Scenting blood, she leans across the editor's desk with a grave expression and one hand planted firmly on the sheaf of papers.

“I have a duty to the Kantan people,” she says. “I can't let that slide just because Giovanni has convinced the League otherwise.”

The editor is a veteran of the industry. She has crossed swords with politicians and tycoons, broken down doors to cast daylight into the shady back rooms where deals are made; she's older than Emilia, and probably, in some ways, sharper. But she's not Emilia, not frozen forever in the moment of conjuring herself out of nothing, not steeped in over a decade of the weirdest of weird sh*t, and when it's her mind against Emilia's, hers is the one to yield.

She nods slowly, not really noticing what she's doing, and she agrees, and Emilia leaves the room knowing that she's just bullied her way into making this work.

“Well, that went pretty well,” says Mark quietly, walking her back out through the office to the elevator. “I'd almost forgotten how scary you are.”

Emilia smiles, as if this is a compliment. After all this is over, if she hasn't been arrested – after all that, she's going to have to find a new line of work. At least she's being vicious for the sake of the moral good, she thinks, and then immediately wishes she hadn't thought it. That's probably exactly how Giovanni justifies all of this to himself.

“Well,” she says. “I think the facts spoke for themselves.”

“I'm not so sure,” says Mark, as they approach the lift. “The photo was good, but that line about your duty to the Kantan people was better. Can I quote that for the article?”

Emilia laughs dutifully.

“Sure,” she says. “Knock yourself out.”

“Right.” They stop; Mark presses the button. “Anyway, thanks,” he goes on. “I don't know if I'd have got her on side working by myself.”

She shrugs.

“Don't sell yourself short, Mark,” she says. “Can you handle it from here?”

“The office is about thirty seconds away from exploding with the biggest news since the war,” he replies. “Yeah, I think I can handle that.”

“You're actually enjoying this, aren't you?”

He grins. It's refreshing, after the way he was this morning; this is the Mark Emilia knows.

“I've been chasing this for ten years,” he tells her. “Ever since Cinnabar. I knew there was something you were hiding. And now …”

“Now you know.”

The elevator dings, and the doors slide open.

“Yes,” he says. “Now I know.”

A short pause, full of unspoken words. Emilia vaguely considers asking how this works, how the office turns a report into the front page of the evening edition and a notification on a million and one smartphones; she suspects Mark is considering asking things too, although she does not intend to answer him if he does.

“Well,” she says. “The lift's here.”

“Yeah,” he says. “It is.”

Another short pause, and then the doors begin to close so Emilia steps in and waves goodbye.

“See you around, Mark,” she says. “You get an exclusive interview when I get arrested.”

“Uh, maybe don't joke about that,” he says, and she thinks for a moment about telling him that she's serious before deciding that perhaps it's best if he doesn't know that.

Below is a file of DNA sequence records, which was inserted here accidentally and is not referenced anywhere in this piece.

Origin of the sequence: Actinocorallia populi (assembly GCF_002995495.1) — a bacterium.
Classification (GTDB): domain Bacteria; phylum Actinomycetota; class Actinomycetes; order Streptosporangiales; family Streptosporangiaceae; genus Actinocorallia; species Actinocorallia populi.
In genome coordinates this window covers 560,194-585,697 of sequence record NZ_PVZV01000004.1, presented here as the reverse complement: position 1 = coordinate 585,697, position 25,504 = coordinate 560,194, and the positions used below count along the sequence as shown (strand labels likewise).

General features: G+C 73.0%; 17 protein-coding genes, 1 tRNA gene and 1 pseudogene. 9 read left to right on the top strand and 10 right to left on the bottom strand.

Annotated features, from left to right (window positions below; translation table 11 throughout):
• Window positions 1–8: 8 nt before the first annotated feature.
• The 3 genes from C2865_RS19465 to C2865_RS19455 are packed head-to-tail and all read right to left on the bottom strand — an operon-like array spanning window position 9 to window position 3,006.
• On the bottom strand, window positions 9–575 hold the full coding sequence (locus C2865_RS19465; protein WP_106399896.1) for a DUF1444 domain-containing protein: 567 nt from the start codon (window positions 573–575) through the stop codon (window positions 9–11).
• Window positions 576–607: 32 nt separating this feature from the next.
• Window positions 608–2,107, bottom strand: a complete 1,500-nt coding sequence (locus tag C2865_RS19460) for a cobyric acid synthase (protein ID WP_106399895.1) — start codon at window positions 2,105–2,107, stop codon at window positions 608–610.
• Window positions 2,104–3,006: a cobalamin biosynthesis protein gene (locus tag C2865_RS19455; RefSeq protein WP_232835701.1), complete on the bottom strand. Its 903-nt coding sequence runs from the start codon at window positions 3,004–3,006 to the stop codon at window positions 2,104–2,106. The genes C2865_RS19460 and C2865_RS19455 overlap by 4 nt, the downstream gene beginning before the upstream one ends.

“All right, then,” she says. “I look forward to the headlines later tonight.”

“Are you sure you're all right?” he asks, stepping forward suddenly to block the doors. “The League―”

“Forget the League,” says Emilia. “Let me handle this, Mark. Like we agreed.”

She pushes the button to close the doors and lets the lift take her away from his response, keeping her eyes closed all the way down, and then on the ground floor she takes out her phone again and sees the eight missed calls. Lorelei, Yasmin, a private number. Multiple private numbers.

In her mind's eye Emilia sees the lines converging, like murkrow descending towards a carcass, and she sighs.

“Right,” she says, and walks out into the street to find a cab.

*​

Emilia is lucky: she lives in an old building, in a once-shabby part of town gentrified way back during the Clairmont administration. And like so many Saffron apartment buildings of its era, it has a fire escape at the back. She has the driver drop her off on the street the other side of the block, slips down the passage and unlocks the rusty gate into what the landlord optimistically calls the courtyard, where she nods at Nadia and watches her make her way up the fire escape in a series of long, fluttering hops. A minute or so later, she sees the fifth-floor window unlatch itself and a speck of green pass through. Emilia waits a little longer, and a few minutes later catches sight of Nadia again, coming into view a few flights above her.

“Well?” she asks.

MIND WOMAN, says Nadia, and Emilia swears softly under her breath. It's like she thought, then.

“Anyone else?” she asks.

ONE. MIND MAN.

Probably Sabrina and her second, Jared. Two psychics, with psychic-types to back them up. Not that they'll be violent, but they will want Emilia to come with them, and they're going to be firm about it.

“All right,” she says. “Can you hide me?”

Nadia puffs out her chest feathers proudly.

WE DISAPPEAR, she answers, taking up her usual position on Emilia's shoulder. ONWARDS.

“Onwards,” she agrees, and, kicking off her heels to tread softer, starts to climb.

Up and up, the metal sun-warm against the soles of her feet. She's reminded of the last time she did this, on a different fire escape in a different city, too drunk to remember where her keys were and determined to get back into her apartment regardless. Someone called the cops on her then, after her alcohol-induced conviction that the window could be forced led her to accidentally smash it, and then they didn't believe she lived there and took her away in the back of the car.